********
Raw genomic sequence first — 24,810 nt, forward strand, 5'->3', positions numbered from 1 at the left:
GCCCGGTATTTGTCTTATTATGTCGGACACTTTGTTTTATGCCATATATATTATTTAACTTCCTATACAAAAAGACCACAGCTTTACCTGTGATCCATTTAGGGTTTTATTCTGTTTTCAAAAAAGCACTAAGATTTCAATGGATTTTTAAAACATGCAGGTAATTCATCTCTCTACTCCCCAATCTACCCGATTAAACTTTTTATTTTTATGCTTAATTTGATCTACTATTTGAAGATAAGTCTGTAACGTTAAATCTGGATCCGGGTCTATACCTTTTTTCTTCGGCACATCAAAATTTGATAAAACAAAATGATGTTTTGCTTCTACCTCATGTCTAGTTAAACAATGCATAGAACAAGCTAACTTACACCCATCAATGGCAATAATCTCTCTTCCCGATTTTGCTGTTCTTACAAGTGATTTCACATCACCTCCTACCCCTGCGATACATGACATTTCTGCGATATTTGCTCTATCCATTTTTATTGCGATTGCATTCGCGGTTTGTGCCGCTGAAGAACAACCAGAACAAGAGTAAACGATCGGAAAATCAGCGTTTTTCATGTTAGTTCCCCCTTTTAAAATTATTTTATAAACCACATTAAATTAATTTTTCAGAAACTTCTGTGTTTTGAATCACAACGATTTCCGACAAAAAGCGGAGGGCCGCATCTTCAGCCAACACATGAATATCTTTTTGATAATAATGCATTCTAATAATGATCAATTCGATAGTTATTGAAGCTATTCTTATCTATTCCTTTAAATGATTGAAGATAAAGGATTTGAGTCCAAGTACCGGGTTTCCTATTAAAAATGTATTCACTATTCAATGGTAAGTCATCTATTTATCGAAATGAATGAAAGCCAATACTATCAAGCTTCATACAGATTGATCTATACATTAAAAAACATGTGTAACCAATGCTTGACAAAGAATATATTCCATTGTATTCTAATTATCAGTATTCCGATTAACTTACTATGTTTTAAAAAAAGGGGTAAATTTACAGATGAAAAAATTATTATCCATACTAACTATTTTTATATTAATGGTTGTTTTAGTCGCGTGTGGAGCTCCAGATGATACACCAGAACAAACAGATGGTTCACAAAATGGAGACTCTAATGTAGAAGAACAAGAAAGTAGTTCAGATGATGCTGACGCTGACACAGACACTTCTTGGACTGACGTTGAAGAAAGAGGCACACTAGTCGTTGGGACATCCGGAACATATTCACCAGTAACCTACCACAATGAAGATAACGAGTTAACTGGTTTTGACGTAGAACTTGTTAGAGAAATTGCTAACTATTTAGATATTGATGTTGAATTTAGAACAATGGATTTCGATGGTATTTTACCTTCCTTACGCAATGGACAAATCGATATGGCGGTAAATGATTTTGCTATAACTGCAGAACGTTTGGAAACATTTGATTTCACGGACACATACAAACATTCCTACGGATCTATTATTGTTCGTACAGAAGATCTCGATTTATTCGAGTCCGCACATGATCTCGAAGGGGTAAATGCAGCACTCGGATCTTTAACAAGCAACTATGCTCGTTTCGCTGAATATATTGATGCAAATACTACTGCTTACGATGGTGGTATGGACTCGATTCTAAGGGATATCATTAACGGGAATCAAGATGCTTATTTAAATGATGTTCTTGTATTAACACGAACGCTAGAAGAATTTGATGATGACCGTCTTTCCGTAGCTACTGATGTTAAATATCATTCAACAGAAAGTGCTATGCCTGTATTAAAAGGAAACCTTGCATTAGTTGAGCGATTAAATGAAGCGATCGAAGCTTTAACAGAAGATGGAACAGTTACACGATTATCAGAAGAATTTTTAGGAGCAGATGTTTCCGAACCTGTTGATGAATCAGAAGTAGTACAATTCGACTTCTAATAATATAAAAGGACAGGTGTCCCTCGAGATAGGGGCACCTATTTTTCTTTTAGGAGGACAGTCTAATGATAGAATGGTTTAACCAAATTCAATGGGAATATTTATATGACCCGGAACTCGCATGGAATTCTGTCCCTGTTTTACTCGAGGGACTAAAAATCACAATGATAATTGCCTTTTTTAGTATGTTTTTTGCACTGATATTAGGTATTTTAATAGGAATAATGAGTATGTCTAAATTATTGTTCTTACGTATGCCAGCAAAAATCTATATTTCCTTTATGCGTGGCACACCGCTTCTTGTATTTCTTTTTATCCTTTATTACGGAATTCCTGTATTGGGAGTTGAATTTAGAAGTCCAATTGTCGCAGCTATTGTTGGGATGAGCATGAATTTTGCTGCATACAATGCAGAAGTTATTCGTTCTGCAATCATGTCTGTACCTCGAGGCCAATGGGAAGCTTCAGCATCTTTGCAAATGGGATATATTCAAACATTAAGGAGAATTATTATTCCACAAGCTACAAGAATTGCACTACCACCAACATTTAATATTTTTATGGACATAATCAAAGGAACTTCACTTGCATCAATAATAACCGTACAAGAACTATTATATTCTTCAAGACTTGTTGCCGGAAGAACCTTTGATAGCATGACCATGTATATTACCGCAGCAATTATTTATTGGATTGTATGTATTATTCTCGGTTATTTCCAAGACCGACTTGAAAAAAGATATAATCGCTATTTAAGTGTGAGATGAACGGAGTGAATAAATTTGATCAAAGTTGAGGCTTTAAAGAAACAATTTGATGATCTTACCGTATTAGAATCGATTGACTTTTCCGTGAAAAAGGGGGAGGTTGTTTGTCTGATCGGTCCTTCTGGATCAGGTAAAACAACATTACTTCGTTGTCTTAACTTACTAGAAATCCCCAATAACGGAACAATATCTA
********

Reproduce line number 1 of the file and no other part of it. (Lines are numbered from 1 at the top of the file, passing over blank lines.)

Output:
Raw genomic sequence first — 24,810 nt, forward strand, 5'->3', positions numbered from 1 at the left: